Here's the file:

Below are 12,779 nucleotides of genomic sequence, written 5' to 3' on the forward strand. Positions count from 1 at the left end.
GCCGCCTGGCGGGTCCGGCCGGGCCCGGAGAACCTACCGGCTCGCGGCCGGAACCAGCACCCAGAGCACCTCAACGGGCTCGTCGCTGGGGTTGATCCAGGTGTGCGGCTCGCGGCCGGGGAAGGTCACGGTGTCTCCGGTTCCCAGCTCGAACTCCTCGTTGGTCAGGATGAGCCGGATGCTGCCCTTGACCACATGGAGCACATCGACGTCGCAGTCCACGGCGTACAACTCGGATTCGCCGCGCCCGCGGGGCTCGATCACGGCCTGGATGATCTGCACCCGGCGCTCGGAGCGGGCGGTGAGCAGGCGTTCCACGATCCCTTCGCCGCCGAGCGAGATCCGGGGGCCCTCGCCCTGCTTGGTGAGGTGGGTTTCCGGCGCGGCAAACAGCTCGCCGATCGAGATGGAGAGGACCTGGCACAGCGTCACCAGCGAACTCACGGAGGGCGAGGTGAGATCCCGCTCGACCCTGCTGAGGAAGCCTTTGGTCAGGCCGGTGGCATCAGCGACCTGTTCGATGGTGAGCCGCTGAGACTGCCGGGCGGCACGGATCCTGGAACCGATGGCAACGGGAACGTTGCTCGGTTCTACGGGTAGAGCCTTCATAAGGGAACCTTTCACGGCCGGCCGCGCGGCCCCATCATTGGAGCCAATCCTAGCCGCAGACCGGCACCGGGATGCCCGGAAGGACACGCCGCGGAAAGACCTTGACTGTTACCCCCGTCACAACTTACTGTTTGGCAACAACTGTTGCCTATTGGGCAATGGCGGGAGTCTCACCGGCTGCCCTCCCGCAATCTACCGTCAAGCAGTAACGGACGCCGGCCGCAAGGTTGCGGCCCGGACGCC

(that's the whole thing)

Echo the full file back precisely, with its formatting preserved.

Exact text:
Below are 12,779 nucleotides of genomic sequence, written 5' to 3' on the forward strand. Positions count from 1 at the left end.
GCCGCCTGGCGGGTCCGGCCGGGCCCGGAGAACCTACCGGCTCGCGGCCGGAACCAGCACCCAGAGCACCTCAACGGGCTCGTCGCTGGGGTTGATCCAGGTGTGCGGCTCGCGGCCGGGGAAGGTCACGGTGTCTCCGGTTCCCAGCTCGAACTCCTCGTTGGTCAGGATGAGCCGGATGCTGCCCTTGACCACATGGAGCACATCGACGTCGCAGTCCACGGCGTACAACTCGGATTCGCCGCGCCCGCGGGGCTCGATCACGGCCTGGATGATCTGCACCCGGCGCTCGGAGCGGGCGGTGAGCAGGCGTTCCACGATCCCTTCGCCGCCGAGCGAGATCCGGGGGCCCTCGCCCTGCTTGGTGAGGTGGGTTTCCGGCGCGGCAAACAGCTCGCCGATCGAGATGGAGAGGACCTGGCACAGCGTCACCAGCGAACTCACGGAGGGCGAGGTGAGATCCCGCTCGACCCTGCTGAGGAAGCCTTTGGTCAGGCCGGTGGCATCAGCGACCTGTTCGATGGTGAGCCGCTGAGACTGCCGGGCGGCACGGATCCTGGAACCGATGGCAACGGGAACGTTGCTCGGTTCTACGGGTAGAGCCTTCATAAGGGAACCTTTCACGGCCGGCCGCGCGGCCCCATCATTGGAGCCAATCCTAGCCGCAGACCGGCACCGGGATGCCCGGAAGGACACGCCGCGGAAAGACCTTGACTGTTACCCCCGTCACAACTTACTGTTTGGCAACAACTGTTGCCTATTGGGCAATGGCGGGAGTCTCACCGGCTGCCCTCCCGCAATCTACCGTCAAGCAGTAACGGACGCCGGCCGCAAGGTTGCGGCCCGGACGCC